As Ms. Jauntirans indicated, you really need to be mentored. The ATA has a program, and you may get some help from a nearby translators association. You may have to do a little research to find such an organization, but performing research is a vital skill for every translator.


I was thinking more on a local level, like translating material from English to Spanish within my city.


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Kelly Efird
Local time: 14:16
English to Spanish
+ ...
TOPIC STARTER
I'm not an ATA member Feb 28, 2013


Daina Jauntirans wrote:

Have a look at this:

http://www.atanet.org/careers/mentoring.php

Perhaps it would be beneficial if you are just starting out. The deadline for applications is March 15.


I don't plan on becoming a member for awhile because I can't pay the membership fee. It's good to know though.


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MottoLab
United States
Local time: 14:16
Member (2011)
Chinese to English
Nothing to lose, but be wary Feb 28, 2013

I agree with Kevin.

CL users are bargain hunters. They have likely checked out translation agencies before heading to CL. I thought about posting on CL too, but haven't actually done so. I once encountered a young start-up professional (the type you often get on CL) offering me a ridiculously low price for a 100,000 word project to be finished in less than a week. I declined but I'm sure there are others who will take up that offer. So I wouldn't say there are no opportunities in CL. Just don't expect it to become your bread and butter.

I'd suggest lowering your prices, and be very firm about them. Emphasize you are providing quality work.

On the local level, try contacting the community centers, social services, and municipal government etc in your area and see if they are recruiting translators/interpreters.




[Edited at 2013-02-28 06:49 GMT]

[Edited at 2013-02-28 06:49 GMT]


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Kevin Fulton
United States
Local time: 14:16
German to English
This is a global business Feb 28, 2013


Kelly Efird wrote:

I was thinking more on a local level, like translating material from English to Spanish within my city.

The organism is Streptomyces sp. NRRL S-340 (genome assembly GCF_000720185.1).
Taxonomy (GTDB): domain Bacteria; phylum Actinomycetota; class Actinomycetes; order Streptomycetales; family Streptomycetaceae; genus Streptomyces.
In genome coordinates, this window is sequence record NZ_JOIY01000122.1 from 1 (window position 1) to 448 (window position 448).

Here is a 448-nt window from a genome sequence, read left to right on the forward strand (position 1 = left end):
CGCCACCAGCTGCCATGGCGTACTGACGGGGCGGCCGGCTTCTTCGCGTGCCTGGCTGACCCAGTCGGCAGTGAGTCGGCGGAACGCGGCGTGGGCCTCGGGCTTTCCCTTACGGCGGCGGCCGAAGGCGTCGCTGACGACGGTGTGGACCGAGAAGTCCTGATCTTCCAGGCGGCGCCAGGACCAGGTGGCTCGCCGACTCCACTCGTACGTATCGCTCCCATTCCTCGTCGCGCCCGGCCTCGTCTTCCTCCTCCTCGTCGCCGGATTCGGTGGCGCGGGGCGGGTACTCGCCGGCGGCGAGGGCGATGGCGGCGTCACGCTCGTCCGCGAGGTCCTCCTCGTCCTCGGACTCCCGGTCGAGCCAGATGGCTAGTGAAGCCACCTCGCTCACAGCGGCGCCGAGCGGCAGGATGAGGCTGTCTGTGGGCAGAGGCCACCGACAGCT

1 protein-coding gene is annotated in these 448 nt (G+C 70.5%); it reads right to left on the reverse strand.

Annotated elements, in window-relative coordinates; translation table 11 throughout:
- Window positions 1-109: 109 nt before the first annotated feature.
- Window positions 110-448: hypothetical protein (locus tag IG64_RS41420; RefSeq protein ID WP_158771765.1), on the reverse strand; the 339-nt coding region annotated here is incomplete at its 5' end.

I won't touch the issue of translating out of your native language. I'll assume you grew up in a bilingual family or have spent considerable time living in a Spanish-speaking country.

I live in a city with about 100,000 people, in a metropolitan area with close to four million people with a large industrial base. If I restricted my clientele to a 60-mile radius, I'd starve.

Please keep in mind that low barriers to entry = high risk of failure. Just as there are a lot of people with a lawn mower and a love of the outdoors who dream of running a landscaping company, there are also people with a computer who have some familiarity with another language who dream of being a translator. Please believe me, more people need gardening help than need a translation, and lawn care companies go out of business all the time.

A lot of people don't succeed because they think of themselves only as translators. We're businesspeople, and translation is our business.

You really need to find an experienced AND successful translator in your area who will take the time to talk to you about the realities of the words-for-money business. In preparation for this discussion, you should keep in mind the following:
1. Your academic preparation, if any. Specialized subject matter knowledge can be helpful, especially in engineering, the sciences or business. A theoretical knowledge of accounting and how to read a balance sheet can also help you in running your translation business.

2. Work experience. Having worked in a field can provide you with insider knowledge as well as the buzz words of various endeavors. There is no substitute for hands-on knowledge.

3. Knowledge gained through hobbies. Tinkering with bicycles, motorcycles or cars provides insight into how machines function. Animal husbandry, even on the hobbyist level, requires a knowledge of animal behavior, physiology and biology. Hobby knowledge is useful if you can apply it to remunerative endeavors.

4. Investment. Although it's certainly possible to succeed in this business on the cheap, I suspect that if you were to talk to highly successful translators, you would find that many use translation tools, buy dictionaries (despite the Internet), belong to professional societies and subscribe to publications (online or not) pertaining to their specialist subject matter.

You might also take a look at
http://translationjournal.net/journal/
The online issues go back to the last century.


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Posting my translation services on Craigslist - feedback needed